Some thing of interest if you’re new to bike building – like me.
Often mentioned in the main stats when looking at a new motorbike, but what do motorcycle rake and trail actually mean and why would you need to know this? Firstly, these terms refer to steering geometry and so rake, trail and offset effect handling and are directly linked to each other, altering one will effect the other. So if you want to alter the handling, cornering ability or straight line stability, rake, trail and offset are some of the first things that you should look at.
Rake can be described as an angle at which the headstock of the motorcycle is inclined when compared against a vertical line drawn perpendicular to the ground. The rake angle effects steering ability, the smaller the rake angle then the easier the bike is to corner but will be less stable in a straight line.
The distance on the ground between a straight line drawn through the center of the front wheel spindle and a line drawn through the center of the headstock axis. The greater the trail distance, then the greated the straight line stability but the harder it is to make the bike corner.
The distance between a line drawn through the centre of the steering stem/ headstock axis and the centre line of the front fork tubes. Typically the offset inversely affects trail, if offset increases then the trail will decrease.
The diagram below illustrates each of the measurements and how they are calculated:
The relationship between rake, trail and offset
- If you increase the rake, the trail increases
- If you increase the trail, the rake increases
- If you increase the offset for both yokes then the trail decreases
- If you increase the offset for only the top yoke/ triple tree then the trail will increase
- If you increase the offset for the bottom yoke/ triple tree independantly then the trail will decrease
How to alter a motorcycles rake, trail or offset
So why would you want to alter these values? Well if you plan to cruise mainly straight roads then you don’t want your arms getting tired by constantly correcting and holding the bike in a straight line, so you would want to increase the trail and decrease the rake. Which is why the American choppers have such long front forks to give great straight line stability. If you wanted handling around corners you would do the opposite to allow you to throw the bike around the corners and of course there is a fine balance to get the best of both. Also such inventions like steering dampers allow you to have a very low rake but keep the bike stable by stiffening the steering movement which you can buy as an after market part. So, love the look of the bike and the performance of the engine but hate the handling? Alter these values.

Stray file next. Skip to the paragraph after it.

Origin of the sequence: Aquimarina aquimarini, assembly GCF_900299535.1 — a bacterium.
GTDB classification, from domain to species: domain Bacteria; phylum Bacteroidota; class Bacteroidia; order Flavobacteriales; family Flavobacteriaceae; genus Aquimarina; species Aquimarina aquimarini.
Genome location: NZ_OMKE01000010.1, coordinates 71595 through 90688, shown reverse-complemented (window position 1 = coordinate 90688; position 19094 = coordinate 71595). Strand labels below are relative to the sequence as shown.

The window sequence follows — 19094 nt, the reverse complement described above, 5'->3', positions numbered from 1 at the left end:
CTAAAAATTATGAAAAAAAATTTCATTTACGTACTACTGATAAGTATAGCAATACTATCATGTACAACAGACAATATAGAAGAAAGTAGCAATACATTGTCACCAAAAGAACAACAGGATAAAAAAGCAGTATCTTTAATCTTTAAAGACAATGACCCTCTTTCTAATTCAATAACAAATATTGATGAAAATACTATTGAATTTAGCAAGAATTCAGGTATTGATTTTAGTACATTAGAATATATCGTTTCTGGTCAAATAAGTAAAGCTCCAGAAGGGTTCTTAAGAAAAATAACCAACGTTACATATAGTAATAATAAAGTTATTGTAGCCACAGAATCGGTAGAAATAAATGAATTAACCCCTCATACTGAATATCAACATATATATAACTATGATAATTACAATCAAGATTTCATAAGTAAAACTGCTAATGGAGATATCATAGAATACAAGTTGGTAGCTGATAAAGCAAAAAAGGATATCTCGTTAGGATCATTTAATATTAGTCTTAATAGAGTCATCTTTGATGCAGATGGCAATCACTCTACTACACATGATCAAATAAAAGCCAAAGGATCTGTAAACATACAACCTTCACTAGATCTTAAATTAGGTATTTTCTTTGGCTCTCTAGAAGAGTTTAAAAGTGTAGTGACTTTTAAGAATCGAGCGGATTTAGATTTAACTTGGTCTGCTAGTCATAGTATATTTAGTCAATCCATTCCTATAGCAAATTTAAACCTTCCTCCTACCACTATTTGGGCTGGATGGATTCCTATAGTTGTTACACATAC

You don’t need to be a mechanic or an expert to be able to alter the steering geometry and it can be done in a variety of very easy ways, just remember that you’re the one who has to ride it, so you take your life in your own hands. So for instance with my Yamaha XS750 the front forks were originally quite long, which is pretty useless for a cafe racer, so new shorter forks were put in to lower the rake and to improve the handling around corners.
Motorbike rake and trail are also not only affected by the frame construction but by a myriad of other factors (which you can alter) such as:
- Rear suspension – lowering it will increase rake and trail
- Front forks – shorter forks will decrease rake and trail, also you can alter their position in the yokes to help shorten their distance
- Aftermarket yokes/ triple trees – alter the offset to then alter the trail without affecting rake
- Wheel diameter – smaller front wheel will decrease rake and trail, smaller rear wheel will increase rake and trail
- Tyre thickness – same as the wheel diameter
More importantly when riding the bike, braking and suspension travel will also dynamically alter the rake and trail, for instance, as you brake hard on the front, suspension will compress under dive thus decreasing trail and rake potentially inducing wobble in the bike. Bare that in mind if you make any alterations as you could end up with negative figures under extreme braking conditions. Additionally heavy luggage or pillion on the rear may also effect your rake and trail measurements slightly – which is why you should always alter your rear suspension preload.
Also remember that while any alterations may seem small and un-noticeable at slow speed at higher speeds their effect will be magnified, such as reduced straight line stability!